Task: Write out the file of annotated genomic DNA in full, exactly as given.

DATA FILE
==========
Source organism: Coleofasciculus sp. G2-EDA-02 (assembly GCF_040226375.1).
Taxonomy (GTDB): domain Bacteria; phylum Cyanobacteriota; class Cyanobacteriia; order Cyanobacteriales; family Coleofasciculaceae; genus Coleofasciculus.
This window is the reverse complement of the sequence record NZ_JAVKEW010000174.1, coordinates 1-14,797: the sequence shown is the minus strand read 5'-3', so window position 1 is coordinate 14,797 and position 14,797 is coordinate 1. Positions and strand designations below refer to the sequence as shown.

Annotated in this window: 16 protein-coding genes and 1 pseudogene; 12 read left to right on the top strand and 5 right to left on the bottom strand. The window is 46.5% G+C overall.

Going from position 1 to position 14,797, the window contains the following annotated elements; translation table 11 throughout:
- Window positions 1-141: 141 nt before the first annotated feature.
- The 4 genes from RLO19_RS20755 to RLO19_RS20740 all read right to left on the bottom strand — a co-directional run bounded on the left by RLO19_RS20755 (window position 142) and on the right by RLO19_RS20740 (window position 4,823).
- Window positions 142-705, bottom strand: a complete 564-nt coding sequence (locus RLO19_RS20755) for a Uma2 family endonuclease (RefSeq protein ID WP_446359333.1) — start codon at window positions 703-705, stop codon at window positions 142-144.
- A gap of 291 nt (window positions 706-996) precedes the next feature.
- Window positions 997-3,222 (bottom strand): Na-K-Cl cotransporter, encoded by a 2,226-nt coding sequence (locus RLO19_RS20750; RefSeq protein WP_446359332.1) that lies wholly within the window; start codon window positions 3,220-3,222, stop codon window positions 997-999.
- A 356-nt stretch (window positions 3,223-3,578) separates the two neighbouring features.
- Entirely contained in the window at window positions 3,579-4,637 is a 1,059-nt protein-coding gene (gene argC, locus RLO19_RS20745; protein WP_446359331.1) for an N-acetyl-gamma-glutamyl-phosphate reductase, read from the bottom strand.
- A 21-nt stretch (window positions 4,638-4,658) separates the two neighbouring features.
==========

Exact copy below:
Source organism: Coleofasciculus sp. G2-EDA-02 (assembly GCF_040226375.1).
Taxonomy (GTDB): domain Bacteria; phylum Cyanobacteriota; class Cyanobacteriia; order Cyanobacteriales; family Coleofasciculaceae; genus Coleofasciculus.
This window is the reverse complement of the sequence record NZ_JAVKEW010000174.1, coordinates 1-14,797: the sequence shown is the minus strand read 5'-3', so window position 1 is coordinate 14,797 and position 14,797 is coordinate 1. Positions and strand designations below refer to the sequence as shown.

Annotated in this window: 16 protein-coding genes and 1 pseudogene; 12 read left to right on the top strand and 5 right to left on the bottom strand. The window is 46.5% G+C overall.

Going from position 1 to position 14,797, the window contains the following annotated elements; translation table 11 throughout:
- Window positions 1-141: 141 nt before the first annotated feature.
- The 4 genes from RLO19_RS20755 to RLO19_RS20740 all read right to left on the bottom strand — a co-directional run bounded on the left by RLO19_RS20755 (window position 142) and on the right by RLO19_RS20740 (window position 4,823).
- Window positions 142-705, bottom strand: a complete 564-nt coding sequence (locus RLO19_RS20755) for a Uma2 family endonuclease (RefSeq protein ID WP_446359333.1) — start codon at window positions 703-705, stop codon at window positions 142-144.
- A gap of 291 nt (window positions 706-996) precedes the next feature.
- Window positions 997-3,222 (bottom strand): Na-K-Cl cotransporter, encoded by a 2,226-nt coding sequence (locus RLO19_RS20750; RefSeq protein WP_446359332.1) that lies wholly within the window; start codon window positions 3,220-3,222, stop codon window positions 997-999.
- A 356-nt stretch (window positions 3,223-3,578) separates the two neighbouring features.
- Entirely contained in the window at window positions 3,579-4,637 is a 1,059-nt protein-coding gene (gene argC, locus RLO19_RS20745; protein WP_446359331.1) for an N-acetyl-gamma-glutamyl-phosphate reductase, read from the bottom strand.
- A 21-nt stretch (window positions 4,638-4,658) separates the two neighbouring features.